It is quite common among college students who are working over summer or during school year if their income would affect their eligibility for financial aid or scholarships. For most of the time, the answer is going to be “NO”.
Do what You Have to Do
The FAFSA or Free Application for Federal Student Aid is a form that universities and colleges use in determining the need for any financial aid of a student. In addition to that, it puts protection in place among student earnings. For school year 2018 to 2019, the amount that students can earn before it’s counted as an income is $6750.
And in order to generate more than that given amount, a student should work more than 17hrs per week for 52 weeks in a given year.
Well, this is assuming that they are making federal minimum wage of 7.25 dollars.
And even after that figure, the money earned may not create an effect on the student’s financial aid. This is as per MorraLee Keller, Director of Technical Assistance at National College Access Network. Apart from income allowance, there are also other rules that are put in place that are assisting students who are worrying about their income causing negative impact onto their financial aid.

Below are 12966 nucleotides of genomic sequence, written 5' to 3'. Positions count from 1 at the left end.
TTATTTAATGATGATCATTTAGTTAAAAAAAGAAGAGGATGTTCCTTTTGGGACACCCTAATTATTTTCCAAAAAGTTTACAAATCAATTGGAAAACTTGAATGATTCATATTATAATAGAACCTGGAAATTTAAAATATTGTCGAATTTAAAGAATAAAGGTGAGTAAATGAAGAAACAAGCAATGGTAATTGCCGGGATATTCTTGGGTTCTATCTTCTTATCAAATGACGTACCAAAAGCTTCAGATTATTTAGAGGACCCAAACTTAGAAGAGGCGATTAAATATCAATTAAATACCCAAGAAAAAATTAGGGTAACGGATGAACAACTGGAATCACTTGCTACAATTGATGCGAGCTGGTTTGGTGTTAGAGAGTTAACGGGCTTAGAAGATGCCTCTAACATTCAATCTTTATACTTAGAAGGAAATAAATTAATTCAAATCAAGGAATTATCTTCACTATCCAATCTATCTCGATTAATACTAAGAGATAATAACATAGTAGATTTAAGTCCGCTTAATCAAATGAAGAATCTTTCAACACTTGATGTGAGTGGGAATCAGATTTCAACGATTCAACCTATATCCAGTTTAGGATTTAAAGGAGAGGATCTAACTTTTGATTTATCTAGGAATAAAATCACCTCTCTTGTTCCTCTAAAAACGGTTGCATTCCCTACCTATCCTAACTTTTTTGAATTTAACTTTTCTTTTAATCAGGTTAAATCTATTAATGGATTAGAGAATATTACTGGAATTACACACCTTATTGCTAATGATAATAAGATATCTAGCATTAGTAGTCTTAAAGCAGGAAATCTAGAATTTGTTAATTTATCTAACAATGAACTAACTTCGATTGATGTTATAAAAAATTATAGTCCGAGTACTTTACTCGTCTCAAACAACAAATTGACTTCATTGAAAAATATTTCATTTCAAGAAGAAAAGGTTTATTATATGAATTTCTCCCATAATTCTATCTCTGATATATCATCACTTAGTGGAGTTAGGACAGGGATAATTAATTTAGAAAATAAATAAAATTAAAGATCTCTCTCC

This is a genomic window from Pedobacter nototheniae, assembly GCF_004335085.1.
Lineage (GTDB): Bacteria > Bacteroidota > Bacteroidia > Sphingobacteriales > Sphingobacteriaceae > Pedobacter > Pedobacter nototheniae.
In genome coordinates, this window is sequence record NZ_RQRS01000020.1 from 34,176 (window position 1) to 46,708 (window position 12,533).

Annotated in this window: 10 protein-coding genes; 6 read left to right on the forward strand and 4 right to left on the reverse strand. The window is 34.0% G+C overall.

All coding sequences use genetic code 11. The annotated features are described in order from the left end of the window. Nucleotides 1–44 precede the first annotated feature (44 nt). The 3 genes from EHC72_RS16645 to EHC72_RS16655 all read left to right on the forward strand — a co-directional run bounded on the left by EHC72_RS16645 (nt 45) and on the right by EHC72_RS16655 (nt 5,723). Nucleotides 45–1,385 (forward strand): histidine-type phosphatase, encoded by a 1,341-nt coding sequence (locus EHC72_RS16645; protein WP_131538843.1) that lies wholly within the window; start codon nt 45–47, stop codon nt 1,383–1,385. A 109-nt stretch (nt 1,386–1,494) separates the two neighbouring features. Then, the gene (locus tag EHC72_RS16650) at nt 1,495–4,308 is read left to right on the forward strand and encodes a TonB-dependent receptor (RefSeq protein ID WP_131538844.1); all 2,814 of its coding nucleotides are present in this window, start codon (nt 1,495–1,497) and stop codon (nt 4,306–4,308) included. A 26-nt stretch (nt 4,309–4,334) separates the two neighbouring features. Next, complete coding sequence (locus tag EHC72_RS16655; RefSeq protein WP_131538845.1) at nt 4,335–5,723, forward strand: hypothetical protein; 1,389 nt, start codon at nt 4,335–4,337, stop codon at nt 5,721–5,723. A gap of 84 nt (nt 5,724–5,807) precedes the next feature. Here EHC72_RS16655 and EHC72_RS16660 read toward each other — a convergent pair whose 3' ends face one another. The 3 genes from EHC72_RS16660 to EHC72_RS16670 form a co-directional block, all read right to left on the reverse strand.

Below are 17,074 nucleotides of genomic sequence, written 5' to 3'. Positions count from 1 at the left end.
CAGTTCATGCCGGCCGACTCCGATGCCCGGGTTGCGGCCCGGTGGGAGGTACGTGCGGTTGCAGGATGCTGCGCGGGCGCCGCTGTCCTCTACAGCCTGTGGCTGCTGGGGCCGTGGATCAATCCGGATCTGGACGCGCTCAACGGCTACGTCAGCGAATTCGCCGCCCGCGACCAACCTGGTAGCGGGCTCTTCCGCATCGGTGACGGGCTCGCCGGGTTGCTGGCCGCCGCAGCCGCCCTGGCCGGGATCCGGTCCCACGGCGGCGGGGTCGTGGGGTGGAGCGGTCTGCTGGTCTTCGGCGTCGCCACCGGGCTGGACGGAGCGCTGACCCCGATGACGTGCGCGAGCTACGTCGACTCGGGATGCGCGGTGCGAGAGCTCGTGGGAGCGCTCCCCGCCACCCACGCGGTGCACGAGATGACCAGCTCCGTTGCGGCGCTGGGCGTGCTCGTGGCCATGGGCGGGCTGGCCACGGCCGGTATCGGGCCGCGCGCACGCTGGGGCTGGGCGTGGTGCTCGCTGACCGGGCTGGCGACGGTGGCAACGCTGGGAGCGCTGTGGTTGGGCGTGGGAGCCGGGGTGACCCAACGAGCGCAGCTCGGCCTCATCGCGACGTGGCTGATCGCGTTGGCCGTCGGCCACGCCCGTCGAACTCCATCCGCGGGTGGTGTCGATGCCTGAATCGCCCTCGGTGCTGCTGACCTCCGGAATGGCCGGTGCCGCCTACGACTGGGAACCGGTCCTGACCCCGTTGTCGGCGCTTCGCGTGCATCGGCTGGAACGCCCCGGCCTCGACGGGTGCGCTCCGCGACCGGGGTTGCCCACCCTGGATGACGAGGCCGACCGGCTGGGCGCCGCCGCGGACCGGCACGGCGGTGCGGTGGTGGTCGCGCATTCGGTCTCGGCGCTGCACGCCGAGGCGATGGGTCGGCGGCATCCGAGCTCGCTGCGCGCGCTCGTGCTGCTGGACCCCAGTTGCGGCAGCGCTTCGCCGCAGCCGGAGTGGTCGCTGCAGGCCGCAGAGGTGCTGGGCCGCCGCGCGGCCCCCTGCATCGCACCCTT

There’s an Exception
The income from federal work study job isn’t counted in the yearly income on FAFSA. Also, it can help in balancing out earnings from off campus work. Apart from additional spending money, work-study job adds valuable experience and skills to the student’s resume. This is good news actually if they were working in fields related to oil and then tried to file an application to WOT Asia. Due to the reason that work-study jobs are available to students, they’re more flexible compared to jobs off campus.
Use Your Resources
If the students make some annual income from work-study work but aren’t certain that it is counted right on their FAFSA, then they must check with it with the office of financial aid of their university or college right away. FAFSA changed the years to which parents and students report to get financial aid. Today, rather than the prior year, they are using “prior, prior” year. In other words, for school year 2018 to 2019, the financial information that is to be reported will come from 2016.